How you can help local Boy Scouts grow into leaders

Byron Reed has a look.

KUSA - With the right kind of motivation, achieving anything in life is possible. 

Sixteen-year-old Ismael Mugoya was born in Kenya and moved to the United States. He says his source of motivation was always nearby.

His father Jele was a Boy Scout in Africa and wanted to pass along what he learned along the way.

“I look up to him; he’s why I’m in Boy Scouts, I want to become just like him,” Ismael said.

That is one reason why Ismael joined Scout Troop 650 through a scholarship made possible by LeAP -- Leadership Assistance Program.

The program launched in 2012 and provides outdoor experiences to youth ages 6 through 20 who wouldn’t necessarily get a chance. 

LeAP is aimed toward at-risk youth in communities from Denver to Idaho Springs who come from families who may struggle.

“The kids can’t traditionally do scouting,” LeAP Team Leader Bob Williams said. “Their parents are working two or three jobs just to put food on the table.”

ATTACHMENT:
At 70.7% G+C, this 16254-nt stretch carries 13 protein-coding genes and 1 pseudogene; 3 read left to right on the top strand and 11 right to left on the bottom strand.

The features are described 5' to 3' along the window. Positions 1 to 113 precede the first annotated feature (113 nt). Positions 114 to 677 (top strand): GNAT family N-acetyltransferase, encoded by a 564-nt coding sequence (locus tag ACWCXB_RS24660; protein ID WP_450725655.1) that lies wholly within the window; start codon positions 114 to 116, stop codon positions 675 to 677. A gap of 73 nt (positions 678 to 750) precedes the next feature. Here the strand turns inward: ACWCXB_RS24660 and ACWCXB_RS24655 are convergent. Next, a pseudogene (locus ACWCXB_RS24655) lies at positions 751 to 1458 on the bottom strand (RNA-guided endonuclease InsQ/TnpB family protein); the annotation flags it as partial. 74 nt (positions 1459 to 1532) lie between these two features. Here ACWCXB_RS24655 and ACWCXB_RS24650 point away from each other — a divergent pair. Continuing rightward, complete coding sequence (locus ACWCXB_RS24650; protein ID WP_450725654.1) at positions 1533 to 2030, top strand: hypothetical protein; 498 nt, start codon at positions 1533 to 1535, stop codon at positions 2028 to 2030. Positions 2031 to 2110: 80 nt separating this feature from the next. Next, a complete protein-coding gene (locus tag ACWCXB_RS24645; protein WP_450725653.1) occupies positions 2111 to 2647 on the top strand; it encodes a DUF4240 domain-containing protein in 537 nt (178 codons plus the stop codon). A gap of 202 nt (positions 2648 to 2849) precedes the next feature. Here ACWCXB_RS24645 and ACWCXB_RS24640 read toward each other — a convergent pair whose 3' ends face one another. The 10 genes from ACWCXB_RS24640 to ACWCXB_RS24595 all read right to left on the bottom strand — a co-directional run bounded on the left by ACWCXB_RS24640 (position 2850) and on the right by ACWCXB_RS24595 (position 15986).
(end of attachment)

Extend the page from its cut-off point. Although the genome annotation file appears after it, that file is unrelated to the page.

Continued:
For one hour a week, LeAP partners with schools and organizations to provide scouting-based activities like camping, fishing and swimming to about 2,000 young people around the metro area.

“The program is designed to take the program to these kids to do traditional scouting activities,” Williams said.

Sharing these experiences, however, comes at cost that LeAP can’t afford to do on its own. 

“We have to buy program supplies, we have camping fees,” Williams said. “The funding is needed so we can reach more youth, do more programs, and take some of these kids and let them do things they’ve never done before.”

They are asking the community for motivation through financial help so they can continue on a tradition.

“Everything you give will help us to continue this program for years to come,” Williams said.

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© 2017 KUSA-TV


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